This movement was legal since the farm was located outside a control zone but subsequently yielded H5N2 HPAI on surveillance sampling. Accordingly APHIS is conducting a trace-forward evaluation and surveillance of recipient flocks.
The report on the epidemiology of the current outbreak will be released during the week of June 15th. The report will contain preliminary results relating to field observations and the responses from questionnaires obtained by interview of turkey producers. Geospatial investigations are in progress with specific reference to the possibility of airborne spread. On-farm investigations have disclosed the presence of airborne HPAI virus at a distance of 1,000 m downwind from an infected farm. Wind direction, duration and speed will be evaluated. Preliminary data suggests that sustained winds for over two days at over 30 mph may have been responsible for some inter-farm transmission.
Phylogenetic assays conducted by the National Veterinary Services Laboratory have shown only minor differences in the genetic sequences of H5N2 isolates which can be related to specific clusters of cases. Case-control studies are in progress with specific reference to turkey growing farms in Minnesota and large in-line breaking complexes in Iowa.
A cooperating integrator in Minnesota is providing detailed data on movement of vehicles during the outbreak. This is undergoing analysis in relation to the sequence and location of cases involving turkey farms.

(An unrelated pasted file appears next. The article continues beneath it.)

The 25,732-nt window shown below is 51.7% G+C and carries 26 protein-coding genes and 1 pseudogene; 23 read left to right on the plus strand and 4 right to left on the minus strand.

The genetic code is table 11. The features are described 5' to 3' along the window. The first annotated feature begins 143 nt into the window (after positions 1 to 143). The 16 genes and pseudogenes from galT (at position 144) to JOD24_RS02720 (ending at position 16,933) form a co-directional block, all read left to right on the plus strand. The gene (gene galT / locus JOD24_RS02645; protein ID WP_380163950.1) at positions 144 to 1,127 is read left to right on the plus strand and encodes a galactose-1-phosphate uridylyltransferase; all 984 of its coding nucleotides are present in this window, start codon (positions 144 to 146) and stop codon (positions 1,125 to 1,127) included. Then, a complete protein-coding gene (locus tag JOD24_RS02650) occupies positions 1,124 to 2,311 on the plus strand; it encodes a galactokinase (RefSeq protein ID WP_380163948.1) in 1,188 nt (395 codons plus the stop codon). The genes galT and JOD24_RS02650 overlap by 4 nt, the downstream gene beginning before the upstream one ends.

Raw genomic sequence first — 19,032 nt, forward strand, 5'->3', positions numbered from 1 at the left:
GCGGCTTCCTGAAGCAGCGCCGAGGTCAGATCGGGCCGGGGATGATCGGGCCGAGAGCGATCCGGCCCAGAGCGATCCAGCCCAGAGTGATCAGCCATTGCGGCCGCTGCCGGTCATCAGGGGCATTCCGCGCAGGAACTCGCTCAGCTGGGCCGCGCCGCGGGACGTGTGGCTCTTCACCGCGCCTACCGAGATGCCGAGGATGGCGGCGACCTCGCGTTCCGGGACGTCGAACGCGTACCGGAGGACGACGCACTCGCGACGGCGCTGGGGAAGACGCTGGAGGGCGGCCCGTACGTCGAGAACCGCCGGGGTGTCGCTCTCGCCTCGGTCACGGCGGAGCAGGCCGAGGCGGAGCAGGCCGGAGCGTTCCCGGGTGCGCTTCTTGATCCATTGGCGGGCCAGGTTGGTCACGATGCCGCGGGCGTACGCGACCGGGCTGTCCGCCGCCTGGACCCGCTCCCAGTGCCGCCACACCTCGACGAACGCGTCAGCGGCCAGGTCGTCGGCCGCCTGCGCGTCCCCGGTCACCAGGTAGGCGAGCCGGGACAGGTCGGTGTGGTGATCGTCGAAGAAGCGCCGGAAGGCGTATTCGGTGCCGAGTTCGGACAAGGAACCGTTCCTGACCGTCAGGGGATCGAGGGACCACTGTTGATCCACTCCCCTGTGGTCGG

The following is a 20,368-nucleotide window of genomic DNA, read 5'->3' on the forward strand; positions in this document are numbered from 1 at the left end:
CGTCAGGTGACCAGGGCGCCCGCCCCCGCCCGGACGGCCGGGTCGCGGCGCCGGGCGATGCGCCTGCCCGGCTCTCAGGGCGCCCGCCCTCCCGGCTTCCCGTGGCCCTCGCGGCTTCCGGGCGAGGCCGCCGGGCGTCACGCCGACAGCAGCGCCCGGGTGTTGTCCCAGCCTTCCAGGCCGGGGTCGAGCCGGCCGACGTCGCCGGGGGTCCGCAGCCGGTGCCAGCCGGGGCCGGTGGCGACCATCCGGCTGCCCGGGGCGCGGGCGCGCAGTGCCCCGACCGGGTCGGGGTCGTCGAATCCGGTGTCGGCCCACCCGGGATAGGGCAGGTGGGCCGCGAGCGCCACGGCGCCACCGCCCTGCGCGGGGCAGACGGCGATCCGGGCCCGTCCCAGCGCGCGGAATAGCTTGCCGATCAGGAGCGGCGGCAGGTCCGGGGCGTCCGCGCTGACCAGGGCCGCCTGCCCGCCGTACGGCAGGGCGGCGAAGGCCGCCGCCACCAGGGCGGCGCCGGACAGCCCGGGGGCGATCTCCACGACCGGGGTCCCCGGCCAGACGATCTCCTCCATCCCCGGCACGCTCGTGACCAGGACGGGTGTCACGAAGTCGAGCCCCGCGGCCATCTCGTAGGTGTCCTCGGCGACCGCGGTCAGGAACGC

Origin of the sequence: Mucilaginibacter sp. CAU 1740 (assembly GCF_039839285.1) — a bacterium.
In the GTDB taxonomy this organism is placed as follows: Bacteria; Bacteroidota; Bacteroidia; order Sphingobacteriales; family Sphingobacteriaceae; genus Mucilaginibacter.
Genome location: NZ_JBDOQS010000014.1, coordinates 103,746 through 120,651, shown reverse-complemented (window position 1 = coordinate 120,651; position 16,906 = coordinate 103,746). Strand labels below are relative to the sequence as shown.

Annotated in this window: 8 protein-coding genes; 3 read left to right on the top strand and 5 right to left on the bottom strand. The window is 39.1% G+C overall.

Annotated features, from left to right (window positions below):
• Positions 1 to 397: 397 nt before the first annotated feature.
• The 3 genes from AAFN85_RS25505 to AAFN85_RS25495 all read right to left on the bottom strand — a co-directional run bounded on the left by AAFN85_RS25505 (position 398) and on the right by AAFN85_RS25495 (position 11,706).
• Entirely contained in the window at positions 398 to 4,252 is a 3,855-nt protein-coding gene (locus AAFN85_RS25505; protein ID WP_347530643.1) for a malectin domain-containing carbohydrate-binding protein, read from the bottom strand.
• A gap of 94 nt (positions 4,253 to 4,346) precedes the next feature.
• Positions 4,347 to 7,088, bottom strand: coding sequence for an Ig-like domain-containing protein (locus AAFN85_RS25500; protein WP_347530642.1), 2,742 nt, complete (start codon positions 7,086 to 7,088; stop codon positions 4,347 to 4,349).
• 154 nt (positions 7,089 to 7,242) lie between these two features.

The USDA-APHIS will conduct a planning session at the end of June to consider a worst-case scenario under which migratory waterfowl and shore birds introduce virus into all four flyways in the Fall of 2015 and by inference during the Spring of 2016. Preliminary analysis of models has disclosed that in a doomsday scenario, 500 commercial farms would be affected in 20 states. This compares to the approximately 200 commercial premises involved in the Spring 2015 outbreaks.
Future policy will be guided by epidemiology reports and surveillance of waterfowl which will commence in July. The Fall Meeting will also consider available assets and apparent logistic deficiencies presented by the challenges of diagnosis, euthanasia, depletion and disposal especially of caged hens in Iowa, Nebraska and Minnesota.
A meeting will take place in Des Moines IA on July 28th to review aspects of biosecurity. It is hoped that the USDA will be able to provide guidance based on the reports on the status of the outbreak and the results of epidemiologic studies.
The USDA noted that more data would be required on the efficacy of vaccines but APHIS is reviewing the conditions which might trigger the release of vaccines.
The U.S. Senate Agriculture Committee has scheduled a hearing on July 7th to review aspects of the response by USDA-APHIS to the Spring outbreak. Public comments made by the Iowa
Congressional representation suggests that APHIS Administrators will be quizzed on preparedness and their ability to forecast the magnitude of outbreaks.